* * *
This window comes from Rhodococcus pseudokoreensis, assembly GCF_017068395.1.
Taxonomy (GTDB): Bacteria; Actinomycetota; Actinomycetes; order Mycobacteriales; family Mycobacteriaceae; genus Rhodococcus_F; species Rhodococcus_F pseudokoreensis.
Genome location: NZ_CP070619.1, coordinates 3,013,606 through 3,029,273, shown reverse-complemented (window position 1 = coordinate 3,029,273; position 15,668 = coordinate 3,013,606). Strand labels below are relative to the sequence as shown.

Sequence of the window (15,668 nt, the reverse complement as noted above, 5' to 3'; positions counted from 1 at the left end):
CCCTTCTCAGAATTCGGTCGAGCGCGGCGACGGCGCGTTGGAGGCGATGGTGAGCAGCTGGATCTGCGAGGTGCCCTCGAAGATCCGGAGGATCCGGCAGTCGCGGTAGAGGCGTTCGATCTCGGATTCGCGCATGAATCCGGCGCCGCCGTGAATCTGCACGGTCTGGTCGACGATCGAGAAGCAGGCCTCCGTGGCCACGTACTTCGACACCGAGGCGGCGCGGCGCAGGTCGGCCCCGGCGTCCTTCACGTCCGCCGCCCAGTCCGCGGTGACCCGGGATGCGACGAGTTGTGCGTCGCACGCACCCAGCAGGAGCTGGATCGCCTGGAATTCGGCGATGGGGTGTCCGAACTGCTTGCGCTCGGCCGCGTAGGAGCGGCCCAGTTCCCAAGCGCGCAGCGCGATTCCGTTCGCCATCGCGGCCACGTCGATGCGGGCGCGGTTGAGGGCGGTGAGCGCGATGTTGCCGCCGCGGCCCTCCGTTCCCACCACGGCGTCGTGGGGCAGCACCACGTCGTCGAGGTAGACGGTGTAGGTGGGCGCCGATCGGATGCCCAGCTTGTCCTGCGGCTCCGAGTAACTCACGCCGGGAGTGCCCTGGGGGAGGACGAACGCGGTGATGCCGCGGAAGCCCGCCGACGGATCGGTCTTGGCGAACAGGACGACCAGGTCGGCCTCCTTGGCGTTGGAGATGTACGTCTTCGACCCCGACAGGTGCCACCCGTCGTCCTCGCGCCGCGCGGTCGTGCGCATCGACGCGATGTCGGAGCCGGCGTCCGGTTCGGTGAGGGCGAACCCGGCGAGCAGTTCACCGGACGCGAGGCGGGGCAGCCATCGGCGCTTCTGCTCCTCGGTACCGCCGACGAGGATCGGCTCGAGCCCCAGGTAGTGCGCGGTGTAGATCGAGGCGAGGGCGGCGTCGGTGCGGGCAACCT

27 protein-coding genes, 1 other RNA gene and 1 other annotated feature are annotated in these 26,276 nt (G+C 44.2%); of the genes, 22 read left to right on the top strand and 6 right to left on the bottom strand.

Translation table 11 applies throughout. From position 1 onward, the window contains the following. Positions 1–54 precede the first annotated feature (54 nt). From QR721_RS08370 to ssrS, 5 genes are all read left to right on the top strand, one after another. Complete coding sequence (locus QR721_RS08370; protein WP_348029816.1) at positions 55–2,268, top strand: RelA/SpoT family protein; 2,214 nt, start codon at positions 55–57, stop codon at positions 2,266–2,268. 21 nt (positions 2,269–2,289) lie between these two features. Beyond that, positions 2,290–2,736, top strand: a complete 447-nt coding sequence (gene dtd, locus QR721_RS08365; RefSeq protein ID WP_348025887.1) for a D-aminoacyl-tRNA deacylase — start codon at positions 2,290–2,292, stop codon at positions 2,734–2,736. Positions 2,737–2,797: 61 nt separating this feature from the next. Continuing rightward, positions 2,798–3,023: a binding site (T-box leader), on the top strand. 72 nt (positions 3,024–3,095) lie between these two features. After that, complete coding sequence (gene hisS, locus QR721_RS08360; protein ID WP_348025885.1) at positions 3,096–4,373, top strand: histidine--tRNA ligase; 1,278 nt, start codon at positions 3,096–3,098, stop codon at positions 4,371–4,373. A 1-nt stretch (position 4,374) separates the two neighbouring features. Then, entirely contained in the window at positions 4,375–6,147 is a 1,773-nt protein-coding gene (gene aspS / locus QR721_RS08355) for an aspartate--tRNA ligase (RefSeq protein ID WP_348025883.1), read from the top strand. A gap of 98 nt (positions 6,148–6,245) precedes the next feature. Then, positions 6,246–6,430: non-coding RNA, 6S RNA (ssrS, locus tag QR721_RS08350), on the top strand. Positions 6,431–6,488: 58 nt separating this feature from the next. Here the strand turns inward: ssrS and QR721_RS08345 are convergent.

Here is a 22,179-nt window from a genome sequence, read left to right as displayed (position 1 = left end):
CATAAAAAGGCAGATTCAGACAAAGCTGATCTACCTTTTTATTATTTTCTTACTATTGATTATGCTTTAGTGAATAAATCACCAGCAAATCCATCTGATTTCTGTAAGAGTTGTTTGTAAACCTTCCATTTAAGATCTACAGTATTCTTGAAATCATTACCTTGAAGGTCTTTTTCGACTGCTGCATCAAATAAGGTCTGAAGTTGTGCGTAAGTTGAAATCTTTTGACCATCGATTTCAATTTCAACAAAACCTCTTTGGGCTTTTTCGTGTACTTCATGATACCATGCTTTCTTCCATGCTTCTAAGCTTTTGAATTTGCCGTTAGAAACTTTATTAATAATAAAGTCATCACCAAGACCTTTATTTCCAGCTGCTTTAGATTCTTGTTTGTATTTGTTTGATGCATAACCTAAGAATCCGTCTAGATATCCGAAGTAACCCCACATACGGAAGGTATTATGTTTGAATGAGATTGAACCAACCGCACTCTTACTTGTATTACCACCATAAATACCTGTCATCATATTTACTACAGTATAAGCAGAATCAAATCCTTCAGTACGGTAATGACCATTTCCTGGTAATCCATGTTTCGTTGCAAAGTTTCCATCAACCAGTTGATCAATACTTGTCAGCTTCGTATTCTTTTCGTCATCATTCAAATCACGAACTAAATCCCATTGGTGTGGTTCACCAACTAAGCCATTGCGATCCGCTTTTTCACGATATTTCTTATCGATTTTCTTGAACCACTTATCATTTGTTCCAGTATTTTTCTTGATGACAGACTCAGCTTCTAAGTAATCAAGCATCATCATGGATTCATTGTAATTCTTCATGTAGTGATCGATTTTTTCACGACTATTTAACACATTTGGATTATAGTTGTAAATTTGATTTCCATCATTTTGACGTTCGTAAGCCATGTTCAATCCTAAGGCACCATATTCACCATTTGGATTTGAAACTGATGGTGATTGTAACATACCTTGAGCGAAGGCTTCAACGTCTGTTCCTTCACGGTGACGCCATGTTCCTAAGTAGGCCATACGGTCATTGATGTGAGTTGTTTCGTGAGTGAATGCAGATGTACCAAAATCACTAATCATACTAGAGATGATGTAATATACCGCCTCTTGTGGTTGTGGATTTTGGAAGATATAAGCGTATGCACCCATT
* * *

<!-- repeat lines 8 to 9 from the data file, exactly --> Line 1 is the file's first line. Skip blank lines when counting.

Here is a 22,179-nt window from a genome sequence, read left to right as displayed (position 1 = left end):
CATAAAAAGGCAGATTCAGACAAAGCTGATCTACCTTTTTATTATTTTCTTACTATTGATTATGCTTTAGTGAATAAATCACCAGCAAATCCATCTGATTTCTGTAAGAGTTGTTTGTAAACCTTCCATTTAAGATCTACAGTATTCTTGAAATCATTACCTTGAAGGTCTTTTTCGACTGCTGCATCAAATAAGGTCTGAAGTTGTGCGTAAGTTGAAATCTTTTGACCATCGATTTCAATTTCAACAAAACCTCTTTGGGCTTTTTCGTGTACTTCATGATACCATGCTTTCTTCCATGCTTCTAAGCTTTTGAATTTGCCGTTAGAAACTTTATTAATAATAAAGTCATCACCAAGACCTTTATTTCCAGCTGCTTTAGATTCTTGTTTGTATTTGTTTGATGCATAACCTAAGAATCCGTCTAGATATCCGAAGTAACCCCACATACGGAAGGTATTATGTTTGAATGAGATTGAACCAACCGCACTCTTACTTGTATTACCACCATAAATACCTGTCATCATATTTACTACAGTATAAGCAGAATCAAATCCTTCAGTACGGTAATGACCATTTCCTGGTAATCCATGTTTCGTTGCAAAGTTTCCATCAACCAGTTGATCAATACTTGTCAGCTTCGTATTCTTTTCGTCATCATTCAAATCACGAACTAAATCCCATTGGTGTGGTTCACCAACTAAGCCATTGCGATCCGCTTTTTCACGATATTTCTTATCGATTTTCTTGAACCACTTATCATTTGTTCCAGTATTTTTCTTGATGACAGACTCAGCTTCTAAGTAATCAAGCATCATCATGGATTCATTGTAATTCTTCATGTAGTGATCGATTTTTTCACGACTATTTAACACATTTGGATTATAGTTGTAAATTTGATTTCCATCATTTTGACGTTCGTAAGCCATGTTCAATCCTAAGGCACCATATTCACCATTTGGATTTGAAACTGATGGTGATTGTAACATACCTTGAGCGAAGGCTTCAACGTCTGTTCCTTCACGGTGACGCCATGTTCCTAAGTAGGCCATACGGTCATTGATGTGAGTTGTTTCGTGAGTGAATGCAGATGTACCAAAATCACTAATCATACTAGAGATGATGTAATATACCGCCTCTTGTGGTTGTGGATTTTGGAAGATATAAGCGTATGCACCCATT